Mosquito control is science-based. Mosquito control professionals use observation of mosquito populations, evaluation of novel control technology and predictive modeling to determine the best way to manage mosquito populations and prevent pathogen transmission. Mosquito control has benefited from a long history of research within mosquito abatement agencies, at public and private universities, and at other qualified research institutions examining how to improve mosquito control to provide a better quality of life for the public.
In 2015, the American Mosquito Control Association was approached to begin administering the Mosquito Research Foundation. Re-named the AMCA Research Fund, the new program seeks to fund research that will lead to new tools and strategies for mosquito surveillance and control, ultimately protecting the public from mosquito-borne disease and discomfort from mosquito bites. Priority research areas include:
- Mosquito behavior and ecology
- Arbovirus transmission
- Chronic and/or acute impact of pesticides on target and non-target organisms
- Novel methods of domestic and/or urban mosquito surveillance and control
- Novel methods of arbovirus surveillance, control, and risk prediction
- Adulticides and/or larvicides: new products research
- Pesticide efficacy and/or resistance
REQUEST FOR PRE-PROPOSALS
THE DEADLINE FOR 2023 PRE-PROPOSALS IS FRIDAY, 24 JUNE 2021.
*Please email this completed document to firstname.lastname@example.org
The American Mosquito Control Association (AMCA) Research Fund invites new pre-proposals for research on mosquito control and related topics for funding for calendar year 2023.
AMCA® is a nonprofit organization that is dedicated to providing leadership, information, and education leading to the enhancement of public health and quality of life through the suppression of mosquitoes.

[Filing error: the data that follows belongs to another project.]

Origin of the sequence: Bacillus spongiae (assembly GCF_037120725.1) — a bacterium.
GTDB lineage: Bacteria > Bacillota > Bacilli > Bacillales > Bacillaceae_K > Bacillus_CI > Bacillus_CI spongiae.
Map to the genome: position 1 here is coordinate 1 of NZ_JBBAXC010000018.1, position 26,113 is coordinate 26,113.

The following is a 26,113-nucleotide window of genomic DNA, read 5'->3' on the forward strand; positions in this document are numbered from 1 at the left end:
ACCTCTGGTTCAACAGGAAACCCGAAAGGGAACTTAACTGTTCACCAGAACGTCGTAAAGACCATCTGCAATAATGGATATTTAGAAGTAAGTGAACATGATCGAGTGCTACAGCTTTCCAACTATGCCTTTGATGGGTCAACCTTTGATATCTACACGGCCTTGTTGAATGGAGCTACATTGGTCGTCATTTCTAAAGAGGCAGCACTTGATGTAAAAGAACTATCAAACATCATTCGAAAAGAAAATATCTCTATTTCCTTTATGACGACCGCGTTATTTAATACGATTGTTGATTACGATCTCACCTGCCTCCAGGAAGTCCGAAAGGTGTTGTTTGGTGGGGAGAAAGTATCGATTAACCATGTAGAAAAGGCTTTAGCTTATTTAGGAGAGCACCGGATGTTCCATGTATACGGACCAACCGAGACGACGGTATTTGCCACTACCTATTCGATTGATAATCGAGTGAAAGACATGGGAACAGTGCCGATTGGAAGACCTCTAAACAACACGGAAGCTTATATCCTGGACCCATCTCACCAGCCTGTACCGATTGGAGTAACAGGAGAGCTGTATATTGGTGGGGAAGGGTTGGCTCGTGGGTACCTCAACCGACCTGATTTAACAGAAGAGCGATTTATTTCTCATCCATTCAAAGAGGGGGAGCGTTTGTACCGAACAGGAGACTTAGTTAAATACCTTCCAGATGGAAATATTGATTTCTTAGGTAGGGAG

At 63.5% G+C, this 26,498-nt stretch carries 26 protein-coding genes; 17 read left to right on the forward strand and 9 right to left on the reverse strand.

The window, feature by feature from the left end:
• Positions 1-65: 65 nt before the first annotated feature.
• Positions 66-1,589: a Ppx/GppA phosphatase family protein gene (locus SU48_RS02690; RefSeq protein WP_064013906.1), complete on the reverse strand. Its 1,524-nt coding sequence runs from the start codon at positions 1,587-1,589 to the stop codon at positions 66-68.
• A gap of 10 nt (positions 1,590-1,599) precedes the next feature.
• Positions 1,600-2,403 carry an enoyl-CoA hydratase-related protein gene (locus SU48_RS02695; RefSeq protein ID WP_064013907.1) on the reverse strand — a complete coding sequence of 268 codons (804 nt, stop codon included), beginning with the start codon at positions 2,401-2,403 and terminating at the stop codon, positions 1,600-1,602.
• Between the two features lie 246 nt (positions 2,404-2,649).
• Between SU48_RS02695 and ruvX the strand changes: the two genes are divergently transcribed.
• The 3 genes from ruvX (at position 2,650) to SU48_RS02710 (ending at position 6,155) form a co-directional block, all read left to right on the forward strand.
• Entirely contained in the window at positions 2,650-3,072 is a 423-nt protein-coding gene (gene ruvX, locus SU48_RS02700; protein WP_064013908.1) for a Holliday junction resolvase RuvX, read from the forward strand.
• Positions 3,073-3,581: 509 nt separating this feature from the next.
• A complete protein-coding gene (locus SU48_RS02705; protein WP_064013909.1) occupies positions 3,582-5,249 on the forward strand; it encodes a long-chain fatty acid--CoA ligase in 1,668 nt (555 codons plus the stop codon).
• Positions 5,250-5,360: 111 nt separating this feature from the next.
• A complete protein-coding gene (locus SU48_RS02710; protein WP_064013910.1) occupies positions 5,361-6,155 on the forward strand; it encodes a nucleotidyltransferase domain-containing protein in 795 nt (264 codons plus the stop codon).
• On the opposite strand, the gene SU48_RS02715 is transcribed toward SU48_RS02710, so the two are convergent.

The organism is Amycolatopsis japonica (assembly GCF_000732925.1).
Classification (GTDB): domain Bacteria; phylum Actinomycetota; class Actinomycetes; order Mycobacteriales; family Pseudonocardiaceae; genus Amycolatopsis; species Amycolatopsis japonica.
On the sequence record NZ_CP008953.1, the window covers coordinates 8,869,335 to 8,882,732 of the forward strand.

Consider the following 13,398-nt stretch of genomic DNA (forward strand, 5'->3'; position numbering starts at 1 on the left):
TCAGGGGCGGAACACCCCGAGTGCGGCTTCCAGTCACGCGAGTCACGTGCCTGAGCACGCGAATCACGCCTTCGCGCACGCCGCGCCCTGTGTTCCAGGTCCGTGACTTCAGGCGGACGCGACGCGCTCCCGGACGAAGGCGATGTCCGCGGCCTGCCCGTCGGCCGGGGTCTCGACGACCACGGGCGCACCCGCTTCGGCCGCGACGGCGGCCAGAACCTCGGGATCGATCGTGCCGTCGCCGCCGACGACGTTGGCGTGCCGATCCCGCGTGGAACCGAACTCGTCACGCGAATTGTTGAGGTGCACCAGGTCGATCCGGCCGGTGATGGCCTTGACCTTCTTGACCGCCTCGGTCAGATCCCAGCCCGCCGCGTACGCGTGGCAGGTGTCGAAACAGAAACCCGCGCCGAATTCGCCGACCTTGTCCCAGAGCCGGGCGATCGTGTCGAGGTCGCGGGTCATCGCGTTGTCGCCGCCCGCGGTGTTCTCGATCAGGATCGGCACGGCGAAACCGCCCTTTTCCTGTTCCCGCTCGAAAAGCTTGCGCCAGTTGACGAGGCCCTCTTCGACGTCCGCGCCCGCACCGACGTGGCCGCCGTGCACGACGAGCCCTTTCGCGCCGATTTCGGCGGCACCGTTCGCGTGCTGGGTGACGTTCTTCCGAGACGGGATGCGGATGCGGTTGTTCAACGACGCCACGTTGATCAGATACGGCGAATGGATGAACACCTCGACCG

The AMCA Research Fund is devoted to funding research that will lead to new tools and strategies for mosquito surveillance and control and ultimately protecting the public from mosquito-borne disease and discomfort from mosquito bites.
Highlight partnerships – especially with districts and large groups to make this work.
- Characterize the attributes of communities (e.g., socioeconomic, education level, geographic, age, other) that support mosquito control
- Analyze gaps in vector control educational resources – similar to CDC Northeast Regional Center of Excellence in Vector-Borne Diseases https://ecommons.cornell.edu/handle/1813/104251
- Evaluate the most effective communication techniques about mosquito control and disease prevention that lead to behavioral by communities
- Examine the synergy of community education in conjunction with chemical, biological, and/or physical control methods
- Identification of effective ways to communicate risk to community members and non-scientists
- Developing public facing data/hazard graphics and studying their impacts on public perception (how effective are the new tools that we have; what gaps are still present)
- Assessing strategies to limit chemophobia in a community/population
More specifically, AMCARF priority areas for this funding cycle include but are not limited to projects investigating:
New Communication Tools – Identification/development of new communication tools/techniques/graphics/media that more actively engage non-scientists and community members in the fight against public-health vector disease (projects must have a significant research component evaluating the efficacy of these tools or culminating in their development, preferably for multiple communities)
Understanding Risk Perception – projects focused on how communities perceive risk and identifying parameters that lead to more accurate appreciation of the benefit of mosquito control approaches and the risk of mosquito-transmitted pathogens
Synergism by Public Education – research related to evaluating the combined effects of traditional mosquito control approaches and community-wide education programs on reducing mosquitoes/mosquito-borne disease in a given area
Limiting Misinformation – with misinformation regarding pesticides on the rise on social media and other fora, particular focus will be placed on projects attempting to understand the spread of chemophobia and limiting its harmful effects
For more details, see the website: https://www.mosquito.org/page/researchfund